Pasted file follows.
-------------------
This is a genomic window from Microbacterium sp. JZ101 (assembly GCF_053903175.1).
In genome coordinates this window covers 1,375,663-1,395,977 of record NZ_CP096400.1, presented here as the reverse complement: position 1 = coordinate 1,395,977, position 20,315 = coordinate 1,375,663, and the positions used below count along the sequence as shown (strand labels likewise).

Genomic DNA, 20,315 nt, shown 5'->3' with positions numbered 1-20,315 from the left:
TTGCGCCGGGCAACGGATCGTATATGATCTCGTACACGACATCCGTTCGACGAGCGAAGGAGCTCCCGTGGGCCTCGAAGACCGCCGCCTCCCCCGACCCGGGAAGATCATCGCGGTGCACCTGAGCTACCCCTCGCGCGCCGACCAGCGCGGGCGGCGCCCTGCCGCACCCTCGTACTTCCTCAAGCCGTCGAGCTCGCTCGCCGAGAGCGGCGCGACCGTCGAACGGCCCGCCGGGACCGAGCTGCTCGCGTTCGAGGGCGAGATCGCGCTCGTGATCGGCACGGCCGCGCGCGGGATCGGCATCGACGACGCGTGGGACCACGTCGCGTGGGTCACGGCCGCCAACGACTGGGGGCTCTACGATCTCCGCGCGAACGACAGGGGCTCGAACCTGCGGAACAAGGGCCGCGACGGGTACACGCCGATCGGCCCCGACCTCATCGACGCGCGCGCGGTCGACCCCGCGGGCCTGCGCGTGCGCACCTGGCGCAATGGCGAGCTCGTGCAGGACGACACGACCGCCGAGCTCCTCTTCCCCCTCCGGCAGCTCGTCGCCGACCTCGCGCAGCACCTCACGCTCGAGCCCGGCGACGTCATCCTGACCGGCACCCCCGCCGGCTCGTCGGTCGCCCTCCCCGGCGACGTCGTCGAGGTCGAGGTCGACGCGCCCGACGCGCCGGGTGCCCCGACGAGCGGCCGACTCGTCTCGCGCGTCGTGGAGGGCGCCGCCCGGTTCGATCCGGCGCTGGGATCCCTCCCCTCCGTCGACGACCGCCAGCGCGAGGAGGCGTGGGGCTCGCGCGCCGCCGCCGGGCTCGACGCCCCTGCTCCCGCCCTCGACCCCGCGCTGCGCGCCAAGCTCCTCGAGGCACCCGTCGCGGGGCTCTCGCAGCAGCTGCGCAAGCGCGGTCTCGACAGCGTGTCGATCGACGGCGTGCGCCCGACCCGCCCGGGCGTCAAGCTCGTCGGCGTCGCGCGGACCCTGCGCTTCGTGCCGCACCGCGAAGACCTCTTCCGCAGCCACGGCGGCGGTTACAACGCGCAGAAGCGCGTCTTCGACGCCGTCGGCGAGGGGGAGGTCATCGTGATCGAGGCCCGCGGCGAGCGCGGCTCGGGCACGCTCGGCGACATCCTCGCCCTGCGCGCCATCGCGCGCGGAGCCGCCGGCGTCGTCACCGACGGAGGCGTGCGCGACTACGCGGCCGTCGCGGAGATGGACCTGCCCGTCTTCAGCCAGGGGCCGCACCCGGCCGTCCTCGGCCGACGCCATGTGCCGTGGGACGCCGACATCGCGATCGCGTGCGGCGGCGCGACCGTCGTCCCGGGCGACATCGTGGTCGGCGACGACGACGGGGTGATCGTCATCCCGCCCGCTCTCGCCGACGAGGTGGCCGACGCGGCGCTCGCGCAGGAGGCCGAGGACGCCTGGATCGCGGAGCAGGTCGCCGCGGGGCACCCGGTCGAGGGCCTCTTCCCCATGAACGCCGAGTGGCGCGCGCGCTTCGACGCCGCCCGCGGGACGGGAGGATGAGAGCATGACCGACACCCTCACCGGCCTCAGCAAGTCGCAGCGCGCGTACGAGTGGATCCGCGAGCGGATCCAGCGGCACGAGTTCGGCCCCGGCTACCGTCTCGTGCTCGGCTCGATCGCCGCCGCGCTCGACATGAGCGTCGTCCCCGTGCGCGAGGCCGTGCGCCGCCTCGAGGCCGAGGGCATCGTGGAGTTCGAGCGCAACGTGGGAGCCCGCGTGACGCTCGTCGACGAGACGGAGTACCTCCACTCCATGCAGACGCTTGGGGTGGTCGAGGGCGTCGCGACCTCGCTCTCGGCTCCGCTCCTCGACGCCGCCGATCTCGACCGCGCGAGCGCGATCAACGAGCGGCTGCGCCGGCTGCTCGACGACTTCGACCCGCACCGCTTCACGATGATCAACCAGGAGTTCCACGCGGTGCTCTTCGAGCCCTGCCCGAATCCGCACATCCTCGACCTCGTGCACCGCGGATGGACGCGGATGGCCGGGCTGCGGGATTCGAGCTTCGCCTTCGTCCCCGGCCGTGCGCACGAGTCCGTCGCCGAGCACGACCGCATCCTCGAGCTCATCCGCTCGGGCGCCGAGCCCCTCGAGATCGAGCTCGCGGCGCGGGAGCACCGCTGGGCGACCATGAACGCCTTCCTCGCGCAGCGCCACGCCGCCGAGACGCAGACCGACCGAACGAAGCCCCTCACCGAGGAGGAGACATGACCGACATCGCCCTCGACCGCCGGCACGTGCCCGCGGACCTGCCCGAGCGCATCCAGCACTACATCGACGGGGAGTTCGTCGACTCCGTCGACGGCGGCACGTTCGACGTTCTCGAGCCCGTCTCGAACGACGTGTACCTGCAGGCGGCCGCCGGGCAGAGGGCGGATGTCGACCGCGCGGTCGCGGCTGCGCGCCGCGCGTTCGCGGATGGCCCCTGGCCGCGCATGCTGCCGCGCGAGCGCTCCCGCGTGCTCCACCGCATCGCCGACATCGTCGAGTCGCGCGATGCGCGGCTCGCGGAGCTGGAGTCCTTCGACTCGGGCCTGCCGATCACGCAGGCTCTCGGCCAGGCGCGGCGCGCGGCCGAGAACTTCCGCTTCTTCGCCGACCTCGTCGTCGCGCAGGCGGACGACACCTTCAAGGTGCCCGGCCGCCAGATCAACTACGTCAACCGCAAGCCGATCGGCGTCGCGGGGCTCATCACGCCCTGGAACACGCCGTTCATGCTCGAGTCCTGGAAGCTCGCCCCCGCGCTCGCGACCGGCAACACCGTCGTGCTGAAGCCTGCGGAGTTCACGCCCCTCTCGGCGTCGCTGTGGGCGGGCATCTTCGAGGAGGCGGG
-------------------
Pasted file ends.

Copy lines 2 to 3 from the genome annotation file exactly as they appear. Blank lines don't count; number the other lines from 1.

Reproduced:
In genome coordinates this window covers 1,375,663-1,395,977 of record NZ_CP096400.1, presented here as the reverse complement: position 1 = coordinate 1,395,977, position 20,315 = coordinate 1,375,663, and the positions used below count along the sequence as shown (strand labels likewise).

Genomic DNA, 20,315 nt, shown 5'->3' with positions numbered 1-20,315 from the left: